Traffic-Related Air Pollution and Parkinson's Disease in Denmark: A Case-Control Study

Environ Health Perspect. 2015 Jul 7. [Epub ahead of print]
Ritz B, Lee PC, Hansen J, Funch Lassen C, Ketzel M, Sørensen M, Raaschou-Nielsen O.

Very little is currently known about air pollutants' adverse effects on neurodegenerative diseases even though recent studies have linked particulate exposures to brain pathologies associated with Parkinson's and Alzheimer's disease. Here we investigate long-term exposure to traffic-related air pollution and Parkinson's disease.

In a case-control study of 1,696 Parkinson's disease (PD) patients identified from Danish hospital registries and diagnosed 1996-2009 and 1,800 population controls matched by gender and year of birth we assessed long-term traffic-related air pollutant exposures (NO2) from a dispersion model, using residential addresses from 1971 to the date of diagnosis or first cardinal symptom for cases and the corresponding index date for their matched controls. Odds ratios (ORs) and 95% confidence intervals (CIs) were estimated with logistic regression adjusting for matching factors and potential confounders.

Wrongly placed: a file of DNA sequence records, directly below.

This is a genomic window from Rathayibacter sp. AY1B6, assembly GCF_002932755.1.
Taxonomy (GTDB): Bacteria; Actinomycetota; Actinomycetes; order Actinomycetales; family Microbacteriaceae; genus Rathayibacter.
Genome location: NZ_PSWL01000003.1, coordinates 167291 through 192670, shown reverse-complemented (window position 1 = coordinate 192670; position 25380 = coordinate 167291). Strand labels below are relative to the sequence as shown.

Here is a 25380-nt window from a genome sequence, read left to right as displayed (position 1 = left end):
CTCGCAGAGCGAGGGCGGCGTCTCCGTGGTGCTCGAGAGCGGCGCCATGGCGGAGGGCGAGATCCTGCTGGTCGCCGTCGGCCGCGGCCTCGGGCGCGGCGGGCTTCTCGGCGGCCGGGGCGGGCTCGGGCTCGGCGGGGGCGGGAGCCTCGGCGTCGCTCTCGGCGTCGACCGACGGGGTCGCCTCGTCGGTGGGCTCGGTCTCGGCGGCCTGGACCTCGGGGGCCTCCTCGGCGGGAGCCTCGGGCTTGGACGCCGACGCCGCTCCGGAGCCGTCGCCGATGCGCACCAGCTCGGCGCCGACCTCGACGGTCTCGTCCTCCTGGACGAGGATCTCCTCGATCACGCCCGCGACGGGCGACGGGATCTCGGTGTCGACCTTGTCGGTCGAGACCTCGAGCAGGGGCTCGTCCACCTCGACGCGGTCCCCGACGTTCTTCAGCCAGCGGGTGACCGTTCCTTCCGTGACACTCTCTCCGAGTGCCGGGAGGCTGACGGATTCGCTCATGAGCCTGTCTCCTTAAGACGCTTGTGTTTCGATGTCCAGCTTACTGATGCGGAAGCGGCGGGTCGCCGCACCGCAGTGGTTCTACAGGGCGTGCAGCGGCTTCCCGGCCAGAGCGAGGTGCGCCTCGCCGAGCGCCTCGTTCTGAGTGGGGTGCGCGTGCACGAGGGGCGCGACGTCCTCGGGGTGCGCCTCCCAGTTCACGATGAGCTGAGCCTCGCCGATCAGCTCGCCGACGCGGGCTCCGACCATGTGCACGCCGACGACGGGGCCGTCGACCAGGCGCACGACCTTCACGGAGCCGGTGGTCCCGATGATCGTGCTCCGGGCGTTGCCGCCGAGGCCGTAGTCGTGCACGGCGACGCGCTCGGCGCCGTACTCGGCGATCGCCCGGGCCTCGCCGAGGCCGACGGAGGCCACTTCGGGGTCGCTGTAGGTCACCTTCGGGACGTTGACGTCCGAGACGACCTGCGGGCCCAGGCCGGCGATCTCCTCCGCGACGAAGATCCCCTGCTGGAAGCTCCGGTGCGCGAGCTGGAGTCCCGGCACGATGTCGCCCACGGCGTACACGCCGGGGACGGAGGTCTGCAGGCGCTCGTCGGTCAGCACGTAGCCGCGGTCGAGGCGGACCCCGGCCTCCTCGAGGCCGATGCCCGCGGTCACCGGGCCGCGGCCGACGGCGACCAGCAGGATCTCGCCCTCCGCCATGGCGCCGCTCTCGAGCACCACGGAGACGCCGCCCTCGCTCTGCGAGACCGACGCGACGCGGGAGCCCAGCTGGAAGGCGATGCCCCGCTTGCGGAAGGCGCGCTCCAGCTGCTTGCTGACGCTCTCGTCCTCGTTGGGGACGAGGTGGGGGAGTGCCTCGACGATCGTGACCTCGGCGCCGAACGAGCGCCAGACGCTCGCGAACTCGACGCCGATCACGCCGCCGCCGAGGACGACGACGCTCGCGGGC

We found ambient air pollution from traffic sources to be associated with risk of PD, with a 9% higher risk (95% CI: 3, 16.0%) per interquartile range increase (2.97 μg/m3) in modeled NO2. For participants living for 20 years or more in the capital city odds ratios were larger (OR= 1.21; 95% CI: 1.11, 1.31) than in provincial towns (OR=1.10; 95% CI: 0.97, 1.26), while there was no association among rural residents.


Our findings raise concerns about potential effects of air pollution from traffic and other sources on the risk of PD, particularly in populations with high or increasing exposures.

Thursday, 9 July 2015

Increased oligomerization and phosphorylation of α-synuclein are associated with decreased activity of glucocerebrosidase and protein phosphatase 2A in aging monkey brains

I don't post many basic science articles and even fewer animal studies, but I do feel this is important. The interplay between GCase and oligomeric alpha-syn may be very important for the molecular basis of Parkinson's... Targeting therapies against GCase may be relevant to GBA associated-Parkinson's and idiopathic Parkinson's...

Neurobiol Aging. 2015 Jun 11. pii: S0197-4580(15)00315-2. doi: 10.1016/j.neurobiolaging.2015.06.004. [Epub ahead of print]
Liu G, Chen M, Mi N, Yang W, Li X, Wang P, Yin N, Li Y, Yue F, Chan P, Yu S.